Sammy Sosa just hit his 600th HR, and I'm fine with that. I've been pondering this whole steroid issue for some time now, and I think I'm ready to comment.
It boils down to a few issues for me.
1) What happens to the record books (did ya hear? Bonds is about to break Aaron's record!) when a player who is suspected or even proven to have used steroids prior to the current testing and penalty program breaks a record? In the case of Sosa, the question is "Does he belong in the company with Aaron, Mantle, and Ruth?"
2) Why do we care whether professional athletes "use steroids" under the guidance of well-trained professionals?
Let's start with the second issue. This is really a no-brainer. We don't want professional athletes/role models setting the example for younger generations that steroids are the answer to hitting the big-time. Although I believe that the use of steroid-products can be beneficial in some applications, by and large these applications have not been seen in professional sports.
Now, on to the number one question on everyone's mind these days (what, you thought Iraq & Afghanistan were important? we have steroids and Paris to worry about!). Some time in the next 2 months, Barry Bonds will hit home run number 756 to become (without any ambiguity) THE MAN to have hit more home runs during his professional MLB baseball career than any other, surpassing Hank Aaron. Notice how loaded that sentence is with qualifiers?
The question is, do we give this the Roger Maris treatment? (That one is agreed by MANY to have been wrong!) My answer is, we do not, and here is my reasoning.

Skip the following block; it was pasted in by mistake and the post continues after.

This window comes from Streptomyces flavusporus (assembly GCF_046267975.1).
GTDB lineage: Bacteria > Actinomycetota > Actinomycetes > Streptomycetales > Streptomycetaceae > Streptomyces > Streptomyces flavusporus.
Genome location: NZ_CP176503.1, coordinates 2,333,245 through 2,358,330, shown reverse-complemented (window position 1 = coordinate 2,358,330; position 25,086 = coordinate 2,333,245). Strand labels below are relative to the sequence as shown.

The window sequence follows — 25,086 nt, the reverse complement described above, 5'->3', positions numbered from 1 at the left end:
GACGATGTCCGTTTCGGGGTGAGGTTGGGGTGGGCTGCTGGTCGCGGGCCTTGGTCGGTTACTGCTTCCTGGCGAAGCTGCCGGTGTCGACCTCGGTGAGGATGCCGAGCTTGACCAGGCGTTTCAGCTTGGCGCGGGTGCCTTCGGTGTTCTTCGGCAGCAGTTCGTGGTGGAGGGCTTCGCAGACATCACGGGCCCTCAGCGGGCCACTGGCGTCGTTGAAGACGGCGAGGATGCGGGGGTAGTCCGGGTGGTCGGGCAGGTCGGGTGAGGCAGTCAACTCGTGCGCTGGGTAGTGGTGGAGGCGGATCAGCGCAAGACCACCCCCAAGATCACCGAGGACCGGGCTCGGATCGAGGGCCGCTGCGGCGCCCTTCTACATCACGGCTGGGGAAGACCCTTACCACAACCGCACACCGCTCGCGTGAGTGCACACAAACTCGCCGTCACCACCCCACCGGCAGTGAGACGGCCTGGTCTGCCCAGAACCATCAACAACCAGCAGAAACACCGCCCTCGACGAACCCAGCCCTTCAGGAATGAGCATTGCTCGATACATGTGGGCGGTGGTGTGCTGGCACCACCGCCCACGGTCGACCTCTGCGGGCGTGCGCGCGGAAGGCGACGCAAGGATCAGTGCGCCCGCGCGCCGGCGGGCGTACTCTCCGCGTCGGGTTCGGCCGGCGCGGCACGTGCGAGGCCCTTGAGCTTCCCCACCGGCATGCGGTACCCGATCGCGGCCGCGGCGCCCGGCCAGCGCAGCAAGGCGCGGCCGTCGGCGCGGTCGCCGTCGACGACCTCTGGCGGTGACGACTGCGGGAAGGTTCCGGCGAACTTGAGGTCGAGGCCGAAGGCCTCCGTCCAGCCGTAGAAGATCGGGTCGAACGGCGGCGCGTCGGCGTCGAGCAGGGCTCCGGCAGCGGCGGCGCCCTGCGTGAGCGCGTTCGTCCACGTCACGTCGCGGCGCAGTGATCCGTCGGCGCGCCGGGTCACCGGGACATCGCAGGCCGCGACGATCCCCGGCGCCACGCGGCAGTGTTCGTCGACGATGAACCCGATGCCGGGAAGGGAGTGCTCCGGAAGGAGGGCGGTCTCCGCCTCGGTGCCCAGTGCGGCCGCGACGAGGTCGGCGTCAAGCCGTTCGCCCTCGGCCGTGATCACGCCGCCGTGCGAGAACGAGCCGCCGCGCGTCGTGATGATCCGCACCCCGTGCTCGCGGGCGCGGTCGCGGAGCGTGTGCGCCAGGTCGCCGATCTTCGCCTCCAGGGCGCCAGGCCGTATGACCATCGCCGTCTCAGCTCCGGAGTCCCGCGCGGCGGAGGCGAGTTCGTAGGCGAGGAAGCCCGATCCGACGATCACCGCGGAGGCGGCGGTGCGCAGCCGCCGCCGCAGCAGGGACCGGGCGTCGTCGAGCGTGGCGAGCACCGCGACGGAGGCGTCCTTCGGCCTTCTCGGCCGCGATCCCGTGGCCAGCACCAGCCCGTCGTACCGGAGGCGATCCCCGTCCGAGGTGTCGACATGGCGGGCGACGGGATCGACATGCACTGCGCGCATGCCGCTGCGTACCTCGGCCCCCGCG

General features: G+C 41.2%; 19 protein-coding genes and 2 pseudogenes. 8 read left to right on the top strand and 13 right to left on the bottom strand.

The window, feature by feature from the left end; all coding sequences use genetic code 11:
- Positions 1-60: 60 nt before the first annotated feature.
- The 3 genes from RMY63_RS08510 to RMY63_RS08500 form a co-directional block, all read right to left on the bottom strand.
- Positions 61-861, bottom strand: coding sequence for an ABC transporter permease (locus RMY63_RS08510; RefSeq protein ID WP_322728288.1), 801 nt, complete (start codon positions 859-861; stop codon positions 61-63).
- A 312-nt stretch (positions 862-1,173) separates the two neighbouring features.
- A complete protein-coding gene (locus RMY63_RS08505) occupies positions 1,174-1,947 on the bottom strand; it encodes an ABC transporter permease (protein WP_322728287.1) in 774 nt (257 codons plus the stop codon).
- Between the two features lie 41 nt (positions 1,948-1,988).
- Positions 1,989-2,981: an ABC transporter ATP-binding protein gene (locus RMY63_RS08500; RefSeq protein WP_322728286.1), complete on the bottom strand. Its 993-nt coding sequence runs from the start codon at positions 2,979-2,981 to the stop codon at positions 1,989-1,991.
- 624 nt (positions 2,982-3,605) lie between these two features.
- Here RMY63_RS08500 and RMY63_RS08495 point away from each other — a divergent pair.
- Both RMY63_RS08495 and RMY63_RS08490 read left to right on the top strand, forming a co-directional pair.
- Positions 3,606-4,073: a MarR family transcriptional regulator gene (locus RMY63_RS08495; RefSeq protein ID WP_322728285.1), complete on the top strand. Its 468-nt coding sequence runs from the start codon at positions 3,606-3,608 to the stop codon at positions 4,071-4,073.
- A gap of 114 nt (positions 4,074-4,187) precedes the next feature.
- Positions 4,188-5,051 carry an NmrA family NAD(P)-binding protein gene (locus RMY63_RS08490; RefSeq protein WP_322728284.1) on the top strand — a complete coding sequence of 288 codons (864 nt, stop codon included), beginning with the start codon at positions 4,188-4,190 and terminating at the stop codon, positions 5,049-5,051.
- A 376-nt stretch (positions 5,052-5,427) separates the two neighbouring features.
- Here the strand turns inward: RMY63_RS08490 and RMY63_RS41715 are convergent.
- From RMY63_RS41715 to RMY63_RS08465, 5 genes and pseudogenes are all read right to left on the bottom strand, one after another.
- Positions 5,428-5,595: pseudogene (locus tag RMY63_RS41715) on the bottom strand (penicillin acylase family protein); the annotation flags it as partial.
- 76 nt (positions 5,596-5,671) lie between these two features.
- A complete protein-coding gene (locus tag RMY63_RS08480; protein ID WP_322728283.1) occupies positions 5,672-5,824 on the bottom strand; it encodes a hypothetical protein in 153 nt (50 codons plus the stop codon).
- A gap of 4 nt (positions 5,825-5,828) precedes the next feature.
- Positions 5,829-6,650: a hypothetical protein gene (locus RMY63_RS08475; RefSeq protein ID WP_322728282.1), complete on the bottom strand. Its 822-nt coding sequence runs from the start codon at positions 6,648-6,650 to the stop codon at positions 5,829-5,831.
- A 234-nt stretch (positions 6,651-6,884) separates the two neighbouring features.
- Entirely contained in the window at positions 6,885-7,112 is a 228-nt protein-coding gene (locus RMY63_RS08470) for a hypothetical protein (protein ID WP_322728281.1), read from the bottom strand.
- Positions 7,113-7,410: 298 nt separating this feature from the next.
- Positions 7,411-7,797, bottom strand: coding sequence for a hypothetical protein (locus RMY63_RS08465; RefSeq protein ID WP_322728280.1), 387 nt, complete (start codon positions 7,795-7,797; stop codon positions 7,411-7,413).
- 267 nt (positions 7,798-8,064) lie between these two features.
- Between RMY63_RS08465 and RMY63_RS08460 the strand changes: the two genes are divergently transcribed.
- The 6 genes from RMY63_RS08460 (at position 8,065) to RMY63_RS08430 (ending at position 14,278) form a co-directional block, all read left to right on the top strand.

Actually, I will take this one step further. I think that the witch hunt should end! I am saddened that George Mitchell would let this go on as long as it has on his watch.
Exhibit Number One: Why is Mitchell only speaking with hitters, even though about half of the players suspended under the new rules have been pitchers?
Exhibit Number Two: The home run race between McGwire and Sosa brought baseball back to life, and there is NO POSSIBLE WAY that the ownership side of the business knew nothing about it. Who is chairing their "witch hunt?"
I don't believe that any other argument holds water in light of those two items. The current witch hunt is another case of those in power trying to make scapegoats of those they are in power of. Regardless of how much money the players make, at the end of the day, the owners are the bosses. Congress (what? speaking for all us little men?) has decided that someone "needs to pay," and of course, no one on the ownership side knew about steroids until the early part of this decade (or at least, there's no proof they did!) Wait, what's that about there not being any proof?
Here's the bottom line for me. A baseball player should not be penalized in the history books for playing (at his time in history) on the same "playing field" as his peers. I think that enough pitchers have tested positive for steroids to negate any cheating advantage that some may claims Bonds had.